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dc.contributor.advisorDrury, Coopereng
dc.contributor.authorHeffington, Colton P.eng
dc.date.issued2017eng
dc.date.submitted2017 Summereng
dc.description.abstract[ACCESS RESTRICTED TO THE UNIVERSITY OF MISSOURI AT AUTHOR'S REQUEST.] This project examines how states and international organizations (IOs) interact with rebel groups involved in civil conflict to achieve their own goals. I argue that rebel groups in other states are an increasingly important component of interstate war and that states strategically support rebels in other states to weaken their rivals while avoiding retaliation. Previous research on state sponsorship of rebels in other states has viewed state-sponsored rebels as substitutes for their sponsors' militaries. My research shows that externally-sponsored rebels are sometimes substitutes for foreign armies, but often serve as supplemental forces who fight alongside external invaders during interstate war. This approach to understanding state-rebel relationships challenges previous scholarship and provides a new pathway to understanding the function of these relationships and the process by which they take shape. In addition, this paper examines the potentially unintended consequences of cutting off external supplies to conflicting parties involved in a civil war. By examining how arms embargoes affect the fighting capacity of rebels and governments, I show that UN and EU arms embargoes tend to disproportionately damage the capacity of rebels to fight and win battles during civil war while having no discernible effect on the government's capacity to fight. Altogether, this research implies that state and IO interactions with rebel are increasingly important to our understanding of international relations. States and IOs will continue to leverage these interactions to achieve their own goals, and it is important that we continue empirical analyses of these relationships.eng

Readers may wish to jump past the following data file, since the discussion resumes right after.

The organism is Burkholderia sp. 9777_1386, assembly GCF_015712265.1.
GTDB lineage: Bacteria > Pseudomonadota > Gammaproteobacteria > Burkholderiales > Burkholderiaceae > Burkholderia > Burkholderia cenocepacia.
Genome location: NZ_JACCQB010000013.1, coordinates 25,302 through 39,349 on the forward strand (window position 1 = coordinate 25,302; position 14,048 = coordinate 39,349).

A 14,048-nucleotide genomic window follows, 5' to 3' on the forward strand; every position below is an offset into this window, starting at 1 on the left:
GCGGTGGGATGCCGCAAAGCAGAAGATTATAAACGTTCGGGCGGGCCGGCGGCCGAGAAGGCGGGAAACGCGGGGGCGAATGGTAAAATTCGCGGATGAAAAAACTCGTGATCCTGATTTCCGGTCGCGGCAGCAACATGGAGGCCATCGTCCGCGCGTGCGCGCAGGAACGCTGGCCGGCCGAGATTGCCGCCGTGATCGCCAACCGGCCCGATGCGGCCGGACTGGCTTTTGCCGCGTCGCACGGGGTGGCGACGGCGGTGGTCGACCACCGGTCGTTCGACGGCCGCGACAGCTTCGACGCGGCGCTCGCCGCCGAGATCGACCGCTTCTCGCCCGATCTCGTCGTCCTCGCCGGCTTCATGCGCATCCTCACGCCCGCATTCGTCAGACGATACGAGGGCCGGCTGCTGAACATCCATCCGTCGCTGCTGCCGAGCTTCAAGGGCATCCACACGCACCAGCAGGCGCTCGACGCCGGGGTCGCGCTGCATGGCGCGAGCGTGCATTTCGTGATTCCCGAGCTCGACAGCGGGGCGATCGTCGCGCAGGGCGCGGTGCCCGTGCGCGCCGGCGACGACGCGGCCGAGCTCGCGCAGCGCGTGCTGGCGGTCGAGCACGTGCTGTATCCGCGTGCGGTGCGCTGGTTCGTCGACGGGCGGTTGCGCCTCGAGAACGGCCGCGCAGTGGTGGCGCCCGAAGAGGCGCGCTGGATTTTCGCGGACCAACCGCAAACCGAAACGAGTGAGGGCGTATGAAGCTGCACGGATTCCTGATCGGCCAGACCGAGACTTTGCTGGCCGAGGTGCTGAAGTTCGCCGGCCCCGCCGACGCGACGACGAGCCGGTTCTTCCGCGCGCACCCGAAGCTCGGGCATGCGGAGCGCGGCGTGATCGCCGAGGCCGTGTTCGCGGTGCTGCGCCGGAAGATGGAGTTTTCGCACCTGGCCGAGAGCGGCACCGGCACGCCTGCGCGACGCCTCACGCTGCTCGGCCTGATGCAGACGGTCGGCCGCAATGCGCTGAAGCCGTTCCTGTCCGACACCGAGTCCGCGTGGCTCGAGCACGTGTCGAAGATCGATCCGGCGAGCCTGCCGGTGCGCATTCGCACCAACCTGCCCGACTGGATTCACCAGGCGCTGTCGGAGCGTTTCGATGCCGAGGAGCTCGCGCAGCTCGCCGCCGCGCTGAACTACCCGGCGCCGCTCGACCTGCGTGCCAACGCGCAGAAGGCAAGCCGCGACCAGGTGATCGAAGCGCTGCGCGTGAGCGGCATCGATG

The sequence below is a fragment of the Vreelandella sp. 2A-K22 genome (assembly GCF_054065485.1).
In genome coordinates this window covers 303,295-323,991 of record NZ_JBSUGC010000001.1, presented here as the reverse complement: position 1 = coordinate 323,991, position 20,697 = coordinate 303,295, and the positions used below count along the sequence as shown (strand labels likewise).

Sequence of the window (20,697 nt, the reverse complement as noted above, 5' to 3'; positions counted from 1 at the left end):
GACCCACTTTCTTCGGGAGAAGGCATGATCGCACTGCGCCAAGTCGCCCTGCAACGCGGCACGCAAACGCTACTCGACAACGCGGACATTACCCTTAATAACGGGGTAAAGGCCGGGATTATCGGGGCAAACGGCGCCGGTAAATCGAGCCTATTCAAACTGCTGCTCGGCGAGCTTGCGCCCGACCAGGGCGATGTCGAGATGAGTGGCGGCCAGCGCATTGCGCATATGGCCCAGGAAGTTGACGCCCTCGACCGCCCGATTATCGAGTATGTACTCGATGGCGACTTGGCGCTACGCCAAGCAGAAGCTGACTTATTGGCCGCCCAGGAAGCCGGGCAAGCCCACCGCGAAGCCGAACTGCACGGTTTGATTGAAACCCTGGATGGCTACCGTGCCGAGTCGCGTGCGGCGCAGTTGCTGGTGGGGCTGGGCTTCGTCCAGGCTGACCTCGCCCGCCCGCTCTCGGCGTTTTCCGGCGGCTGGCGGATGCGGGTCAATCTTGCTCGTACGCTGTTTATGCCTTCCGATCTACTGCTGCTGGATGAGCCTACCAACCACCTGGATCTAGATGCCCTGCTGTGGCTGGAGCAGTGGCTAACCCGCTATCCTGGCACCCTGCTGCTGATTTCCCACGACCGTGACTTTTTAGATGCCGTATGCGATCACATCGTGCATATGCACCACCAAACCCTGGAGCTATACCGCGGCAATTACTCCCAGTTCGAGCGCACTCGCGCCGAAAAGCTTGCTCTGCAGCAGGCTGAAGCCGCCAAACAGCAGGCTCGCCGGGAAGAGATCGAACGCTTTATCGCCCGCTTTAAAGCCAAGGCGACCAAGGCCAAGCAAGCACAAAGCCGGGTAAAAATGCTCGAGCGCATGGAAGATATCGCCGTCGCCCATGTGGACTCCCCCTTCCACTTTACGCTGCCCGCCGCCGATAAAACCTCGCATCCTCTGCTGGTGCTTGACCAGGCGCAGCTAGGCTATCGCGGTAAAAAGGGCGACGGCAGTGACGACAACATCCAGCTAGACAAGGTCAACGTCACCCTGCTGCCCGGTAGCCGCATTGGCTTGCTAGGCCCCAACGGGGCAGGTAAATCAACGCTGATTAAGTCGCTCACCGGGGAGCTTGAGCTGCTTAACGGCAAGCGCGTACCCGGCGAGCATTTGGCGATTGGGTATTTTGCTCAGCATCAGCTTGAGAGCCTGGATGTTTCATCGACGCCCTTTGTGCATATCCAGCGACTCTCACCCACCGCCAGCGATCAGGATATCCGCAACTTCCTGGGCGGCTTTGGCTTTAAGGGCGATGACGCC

dc.description.bibrefIncludes biblographical referenceseng
dc.format.extentviii, 125 pages : illustrationeng
dc.identifier.urihttps://hdl.handle.net/10355/65459
dc.languageEnglisheng
dc.publisherUniversity of Missouri--Columbiaeng
dc.relation.ispartofcollectionUniversity of Missouri--Columbia. Graduate School. Theses and Dissertationseng
dc.rightsAccess to files is limited to the University of Missouri--Columbia.eng
dc.titleForeign policy during intrastate and extrastate conflict : patterns of support, retaliation, and opportunismeng
dc.typeThesiseng
thesis.degree.disciplinePolitical science (MU)eng
thesis.degree.grantorUniversity of Missouri--Columbiaeng
thesis.degree.levelDoctoraleng
thesis.degree.namePh. D.eng


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